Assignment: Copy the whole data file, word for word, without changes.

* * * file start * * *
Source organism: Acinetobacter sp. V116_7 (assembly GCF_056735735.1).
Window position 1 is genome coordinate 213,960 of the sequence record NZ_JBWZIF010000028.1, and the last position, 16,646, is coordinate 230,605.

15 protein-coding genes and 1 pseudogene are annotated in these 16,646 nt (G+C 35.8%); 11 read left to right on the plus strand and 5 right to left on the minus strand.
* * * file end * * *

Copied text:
Source organism: Acinetobacter sp. V116_7 (assembly GCF_056735735.1).
Window position 1 is genome coordinate 213,960 of the sequence record NZ_JBWZIF010000028.1, and the last position, 16,646, is coordinate 230,605.

15 protein-coding genes and 1 pseudogene are annotated in these 16,646 nt (G+C 35.8%); 11 read left to right on the plus strand and 5 right to left on the minus strand.